Biofortified Wheat Increases Dietary Zinc Intake: A Randomised Controlled Efficacy Study of Zincol-2016 in Rural Pakistan

Lowe, Nicola M orcid iconORCID: 0000-0002-6934-2768, Zaman, Mukhtiar, Khan, Mohammad Jaffar, Brazier, Anna Kate may orcid iconORCID: 0000-0002-1744-1190, Shahzad, Babar, Ullah, Ubaid, Khobana, Gul, Ohly, Heather orcid iconORCID: 0000-0002-2493-5834, Broadley, Martin R et al (2022) Biofortified Wheat Increases Dietary Zinc Intake: A Randomised Controlled Efficacy Study of Zincol-2016 in Rural Pakistan. Frontiers in Nutrition .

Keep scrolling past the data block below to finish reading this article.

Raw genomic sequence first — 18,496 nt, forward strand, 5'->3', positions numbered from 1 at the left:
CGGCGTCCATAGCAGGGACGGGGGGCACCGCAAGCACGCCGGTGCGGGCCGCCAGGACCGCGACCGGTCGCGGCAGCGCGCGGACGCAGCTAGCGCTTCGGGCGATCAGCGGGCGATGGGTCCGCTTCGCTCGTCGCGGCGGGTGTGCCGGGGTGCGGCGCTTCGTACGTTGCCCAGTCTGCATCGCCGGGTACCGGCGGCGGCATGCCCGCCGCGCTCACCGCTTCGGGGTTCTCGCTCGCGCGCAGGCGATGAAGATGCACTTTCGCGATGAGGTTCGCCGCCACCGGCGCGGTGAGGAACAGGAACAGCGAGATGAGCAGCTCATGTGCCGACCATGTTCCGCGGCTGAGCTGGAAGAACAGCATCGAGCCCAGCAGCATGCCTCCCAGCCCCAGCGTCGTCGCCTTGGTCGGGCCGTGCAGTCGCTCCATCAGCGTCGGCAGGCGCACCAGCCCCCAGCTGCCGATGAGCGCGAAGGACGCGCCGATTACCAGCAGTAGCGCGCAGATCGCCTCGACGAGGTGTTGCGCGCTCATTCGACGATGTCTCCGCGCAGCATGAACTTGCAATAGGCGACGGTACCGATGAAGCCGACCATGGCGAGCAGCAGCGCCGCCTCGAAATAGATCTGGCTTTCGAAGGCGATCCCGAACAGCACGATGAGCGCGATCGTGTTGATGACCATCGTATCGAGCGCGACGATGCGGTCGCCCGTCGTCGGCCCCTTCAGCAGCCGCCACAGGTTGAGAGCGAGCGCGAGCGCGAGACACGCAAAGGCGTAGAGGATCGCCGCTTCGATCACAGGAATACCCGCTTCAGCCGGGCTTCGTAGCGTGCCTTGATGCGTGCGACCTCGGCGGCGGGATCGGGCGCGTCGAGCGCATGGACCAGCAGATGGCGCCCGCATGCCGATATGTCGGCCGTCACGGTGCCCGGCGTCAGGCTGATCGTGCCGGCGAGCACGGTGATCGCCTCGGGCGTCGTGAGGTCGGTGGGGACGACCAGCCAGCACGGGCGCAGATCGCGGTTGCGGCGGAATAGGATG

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A new variety of zinc biofortified wheat (Zincol-2016) was released in Pakistan in 2016. The primary aim of this study was to examine the effects of consuming Zincol-2016 wheat flour on biochemical and functional markers of zinc status in a population with widespread zinc deficiency. An individually-randomised, double-blind, placebo-controlled cross over design was used. Fifty households were recruited to participate in the study, with each household included at least one woman of reproductive age (16–49 years) who was neither pregnant nor breast feeding or currently taking nutritional supplements. All households were provided with control flour for an initial 2-week baseline period, followed by the intervention period where households were randomly allocated in a 1:1 ratio to receive biofortified flour (group A; n = 25) and control flour (group B; n = 25) for 8-weeks, then switched to the alternate flour for 8-weeks. The trial has been registered with the ISRCTN (, ID ISRCTN83678069. The primary outcome measure was plasma zinc concentration, and the secondary outcome measures were plasma selenium and copper concentrations, plasma copper:zinc ratio and fatty acid desaturase and elongase activity indices. Nutrient intake was assessed using 24-h dietary recall interviews. Mineral concentrations in plasma were measured using inductively coupled plasma mass spectrometry and free fatty acids and sphingolipids by mass spectrometry. Linear Mixed Model regression and General Linear Model with repeated measures were used to analyse the outcomes. Based on an average flour consumption of 224 g/day, Zincol-2016 flour provided an additional daily zinc intake of between 3.0 and 6.0 mg for white and whole grain flour, respectively. No serious adverse events were reported. This resulted in significant, increase in plasma zinc concentration after 4 weeks [mean difference 41.5 μg/L, 95% CI (6.9–76.1), p = 0.02]. This was not present after 8 weeks (p = 0.6). There were no consistent significant effects of the intervention on fatty acid desaturase and elongase activity indices. Regular consumption of Zincol-2016 flour increased the daily zinc intake of women of reproductive age by 30–60%, however this was not associated with a sustained improvement in indices of zinc status.

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